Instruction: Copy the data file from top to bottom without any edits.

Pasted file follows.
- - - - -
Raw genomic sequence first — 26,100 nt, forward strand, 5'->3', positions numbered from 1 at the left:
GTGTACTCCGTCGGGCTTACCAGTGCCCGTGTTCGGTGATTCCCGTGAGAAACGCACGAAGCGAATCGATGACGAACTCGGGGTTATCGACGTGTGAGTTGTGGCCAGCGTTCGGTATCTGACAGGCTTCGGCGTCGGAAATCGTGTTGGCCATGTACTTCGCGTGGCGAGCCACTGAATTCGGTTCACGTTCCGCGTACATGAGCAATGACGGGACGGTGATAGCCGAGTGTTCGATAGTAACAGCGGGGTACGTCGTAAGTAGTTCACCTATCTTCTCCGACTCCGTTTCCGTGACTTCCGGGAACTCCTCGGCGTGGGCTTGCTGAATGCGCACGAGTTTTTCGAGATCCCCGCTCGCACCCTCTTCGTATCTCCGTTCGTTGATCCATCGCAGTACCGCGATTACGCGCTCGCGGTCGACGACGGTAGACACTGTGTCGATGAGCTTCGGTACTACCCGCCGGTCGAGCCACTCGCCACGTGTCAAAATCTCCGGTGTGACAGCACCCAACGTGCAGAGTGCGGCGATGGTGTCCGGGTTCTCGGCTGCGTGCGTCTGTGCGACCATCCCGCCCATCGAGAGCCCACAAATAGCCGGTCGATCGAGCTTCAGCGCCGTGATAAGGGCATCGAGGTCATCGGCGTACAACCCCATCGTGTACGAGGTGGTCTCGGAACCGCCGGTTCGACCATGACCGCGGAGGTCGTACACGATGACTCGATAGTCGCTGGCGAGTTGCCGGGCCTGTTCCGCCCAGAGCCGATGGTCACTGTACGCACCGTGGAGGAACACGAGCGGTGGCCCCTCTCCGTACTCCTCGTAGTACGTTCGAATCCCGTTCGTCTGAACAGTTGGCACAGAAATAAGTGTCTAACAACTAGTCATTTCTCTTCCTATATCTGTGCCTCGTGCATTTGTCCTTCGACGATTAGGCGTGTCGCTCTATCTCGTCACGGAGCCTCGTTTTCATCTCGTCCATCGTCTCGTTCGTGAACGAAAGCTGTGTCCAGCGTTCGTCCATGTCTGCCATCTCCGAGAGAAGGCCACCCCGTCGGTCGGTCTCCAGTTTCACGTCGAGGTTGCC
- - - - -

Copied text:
Raw genomic sequence first — 26,100 nt, forward strand, 5'->3', positions numbered from 1 at the left:
GTGTACTCCGTCGGGCTTACCAGTGCCCGTGTTCGGTGATTCCCGTGAGAAACGCACGAAGCGAATCGATGACGAACTCGGGGTTATCGACGTGTGAGTTGTGGCCAGCGTTCGGTATCTGACAGGCTTCGGCGTCGGAAATCGTGTTGGCCATGTACTTCGCGTGGCGAGCCACTGAATTCGGTTCACGTTCCGCGTACATGAGCAATGACGGGACGGTGATAGCCGAGTGTTCGATAGTAACAGCGGGGTACGTCGTAAGTAGTTCACCTATCTTCTCCGACTCCGTTTCCGTGACTTCCGGGAACTCCTCGGCGTGGGCTTGCTGAATGCGCACGAGTTTTTCGAGATCCCCGCTCGCACCCTCTTCGTATCTCCGTTCGTTGATCCATCGCAGTACCGCGATTACGCGCTCGCGGTCGACGACGGTAGACACTGTGTCGATGAGCTTCGGTACTACCCGCCGGTCGAGCCACTCGCCACGTGTCAAAATCTCCGGTGTGACAGCACCCAACGTGCAGAGTGCGGCGATGGTGTCCGGGTTCTCGGCTGCGTGCGTCTGTGCGACCATCCCGCCCATCGAGAGCCCACAAATAGCCGGTCGATCGAGCTTCAGCGCCGTGATAAGGGCATCGAGGTCATCGGCGTACAACCCCATCGTGTACGAGGTGGTCTCGGAACCGCCGGTTCGACCATGACCGCGGAGGTCGTACACGATGACTCGATAGTCGCTGGCGAGTTGCCGGGCCTGTTCCGCCCAGAGCCGATGGTCACTGTACGCACCGTGGAGGAACACGAGCGGTGGCCCCTCTCCGTACTCCTCGTAGTACGTTCGAATCCCGTTCGTCTGAACAGTTGGCACAGAAATAAGTGTCTAACAACTAGTCATTTCTCTTCCTATATCTGTGCCTCGTGCATTTGTCCTTCGACGATTAGGCGTGTCGCTCTATCTCGTCACGGAGCCTCGTTTTCATCTCGTCCATCGTCTCGTTCGTGAACGAAAGCTGTGTCCAGCGTTCGTCCATGTCTGCCATCTCCGAGAGAAGGCCACCCCGTCGGTCGGTCTCCAGTTTCACGTCGAGGTTGCC